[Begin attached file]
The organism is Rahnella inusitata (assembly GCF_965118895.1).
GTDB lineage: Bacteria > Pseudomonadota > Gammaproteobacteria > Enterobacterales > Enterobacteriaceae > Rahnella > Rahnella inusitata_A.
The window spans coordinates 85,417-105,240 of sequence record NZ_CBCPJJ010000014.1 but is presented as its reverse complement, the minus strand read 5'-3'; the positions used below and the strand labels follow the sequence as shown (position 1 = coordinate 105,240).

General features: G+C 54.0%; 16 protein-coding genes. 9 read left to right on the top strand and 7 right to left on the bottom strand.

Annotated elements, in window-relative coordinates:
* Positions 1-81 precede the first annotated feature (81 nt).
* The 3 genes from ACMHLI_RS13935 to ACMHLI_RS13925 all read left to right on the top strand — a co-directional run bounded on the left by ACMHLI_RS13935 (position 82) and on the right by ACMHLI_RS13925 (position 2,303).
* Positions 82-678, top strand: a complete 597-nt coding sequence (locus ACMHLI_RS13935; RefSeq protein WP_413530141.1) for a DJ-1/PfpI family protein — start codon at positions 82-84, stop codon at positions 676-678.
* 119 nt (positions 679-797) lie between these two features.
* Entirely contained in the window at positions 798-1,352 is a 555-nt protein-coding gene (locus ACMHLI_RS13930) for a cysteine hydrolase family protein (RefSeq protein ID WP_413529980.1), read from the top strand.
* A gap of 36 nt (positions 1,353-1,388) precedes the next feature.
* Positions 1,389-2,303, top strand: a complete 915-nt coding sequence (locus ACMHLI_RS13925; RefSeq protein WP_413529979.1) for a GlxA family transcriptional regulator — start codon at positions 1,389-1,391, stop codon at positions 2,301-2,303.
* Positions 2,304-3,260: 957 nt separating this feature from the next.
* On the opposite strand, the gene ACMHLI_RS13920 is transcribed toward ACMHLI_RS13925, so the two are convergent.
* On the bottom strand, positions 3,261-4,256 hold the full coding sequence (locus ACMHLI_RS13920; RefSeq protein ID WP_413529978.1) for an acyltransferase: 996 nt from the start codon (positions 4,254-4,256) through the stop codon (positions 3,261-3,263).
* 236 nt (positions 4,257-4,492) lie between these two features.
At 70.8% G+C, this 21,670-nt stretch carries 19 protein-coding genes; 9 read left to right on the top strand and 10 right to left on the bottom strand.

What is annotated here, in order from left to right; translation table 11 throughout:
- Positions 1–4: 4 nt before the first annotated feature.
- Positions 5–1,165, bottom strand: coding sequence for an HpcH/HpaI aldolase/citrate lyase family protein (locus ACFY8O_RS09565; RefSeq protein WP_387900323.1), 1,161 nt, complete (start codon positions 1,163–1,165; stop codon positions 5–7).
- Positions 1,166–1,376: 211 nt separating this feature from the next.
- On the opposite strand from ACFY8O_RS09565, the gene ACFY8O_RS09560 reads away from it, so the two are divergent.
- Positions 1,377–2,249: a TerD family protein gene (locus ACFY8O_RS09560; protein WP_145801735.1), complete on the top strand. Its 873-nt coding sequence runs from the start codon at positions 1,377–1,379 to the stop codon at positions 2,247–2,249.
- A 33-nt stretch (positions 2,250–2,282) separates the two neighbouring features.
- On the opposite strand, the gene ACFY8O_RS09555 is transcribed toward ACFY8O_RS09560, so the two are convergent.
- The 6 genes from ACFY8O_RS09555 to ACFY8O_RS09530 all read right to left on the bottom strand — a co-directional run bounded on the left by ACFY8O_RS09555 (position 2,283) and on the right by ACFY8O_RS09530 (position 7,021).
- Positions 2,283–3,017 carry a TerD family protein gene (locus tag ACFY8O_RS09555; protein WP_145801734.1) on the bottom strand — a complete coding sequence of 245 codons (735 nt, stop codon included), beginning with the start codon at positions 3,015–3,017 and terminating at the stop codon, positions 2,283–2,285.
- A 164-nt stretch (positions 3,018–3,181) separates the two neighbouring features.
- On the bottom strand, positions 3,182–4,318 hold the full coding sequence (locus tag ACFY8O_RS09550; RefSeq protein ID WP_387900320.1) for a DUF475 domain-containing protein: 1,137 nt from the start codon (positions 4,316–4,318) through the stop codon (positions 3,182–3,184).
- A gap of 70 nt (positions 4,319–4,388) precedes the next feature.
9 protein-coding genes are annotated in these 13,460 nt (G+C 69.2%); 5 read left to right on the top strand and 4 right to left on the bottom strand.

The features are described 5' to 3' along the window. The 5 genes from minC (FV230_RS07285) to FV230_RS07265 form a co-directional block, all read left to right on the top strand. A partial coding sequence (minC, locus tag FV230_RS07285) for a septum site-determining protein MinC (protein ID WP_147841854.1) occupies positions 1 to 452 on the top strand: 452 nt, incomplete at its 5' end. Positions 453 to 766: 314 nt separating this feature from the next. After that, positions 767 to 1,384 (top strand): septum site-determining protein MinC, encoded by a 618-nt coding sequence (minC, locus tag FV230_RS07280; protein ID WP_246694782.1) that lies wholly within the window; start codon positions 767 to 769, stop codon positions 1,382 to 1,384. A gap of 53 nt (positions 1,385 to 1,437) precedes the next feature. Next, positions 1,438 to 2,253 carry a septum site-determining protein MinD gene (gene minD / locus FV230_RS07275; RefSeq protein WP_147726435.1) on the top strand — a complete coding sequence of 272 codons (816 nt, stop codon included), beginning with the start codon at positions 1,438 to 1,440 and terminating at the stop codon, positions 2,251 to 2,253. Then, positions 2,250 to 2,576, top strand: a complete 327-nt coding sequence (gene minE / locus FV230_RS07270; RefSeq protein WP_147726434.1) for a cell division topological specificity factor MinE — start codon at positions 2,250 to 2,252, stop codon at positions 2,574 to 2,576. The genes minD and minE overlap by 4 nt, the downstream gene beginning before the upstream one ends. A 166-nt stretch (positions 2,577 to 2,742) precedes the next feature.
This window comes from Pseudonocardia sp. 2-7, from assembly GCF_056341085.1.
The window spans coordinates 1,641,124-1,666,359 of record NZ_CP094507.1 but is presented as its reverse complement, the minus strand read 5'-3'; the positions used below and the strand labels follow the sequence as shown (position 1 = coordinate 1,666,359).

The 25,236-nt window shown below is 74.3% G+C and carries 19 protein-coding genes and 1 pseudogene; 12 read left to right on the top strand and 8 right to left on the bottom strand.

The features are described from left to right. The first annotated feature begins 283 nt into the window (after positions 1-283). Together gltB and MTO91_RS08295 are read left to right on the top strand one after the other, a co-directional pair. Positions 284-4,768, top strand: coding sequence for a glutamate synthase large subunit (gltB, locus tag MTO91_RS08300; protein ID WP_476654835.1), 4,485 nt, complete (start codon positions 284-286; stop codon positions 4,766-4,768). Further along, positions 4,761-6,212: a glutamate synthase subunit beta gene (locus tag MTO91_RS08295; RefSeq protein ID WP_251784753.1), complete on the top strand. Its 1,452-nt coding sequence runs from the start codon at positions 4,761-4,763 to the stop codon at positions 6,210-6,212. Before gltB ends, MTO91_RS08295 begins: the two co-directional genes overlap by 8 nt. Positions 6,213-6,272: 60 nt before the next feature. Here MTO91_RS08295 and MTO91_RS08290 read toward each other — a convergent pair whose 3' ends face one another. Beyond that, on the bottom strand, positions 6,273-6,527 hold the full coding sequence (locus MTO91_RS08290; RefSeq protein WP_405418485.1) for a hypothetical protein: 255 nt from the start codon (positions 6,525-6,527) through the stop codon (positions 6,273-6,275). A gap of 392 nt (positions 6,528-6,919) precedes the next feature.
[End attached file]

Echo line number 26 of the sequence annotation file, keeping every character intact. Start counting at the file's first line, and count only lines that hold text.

- The 6 genes from ACFY8O_RS09555 to ACFY8O_RS09530 all read right to left on the bottom strand — a co-directional run bounded on the left by ACFY8O_RS09555 (position 2,283) and on the right by ACFY8O_RS09530 (position 7,021).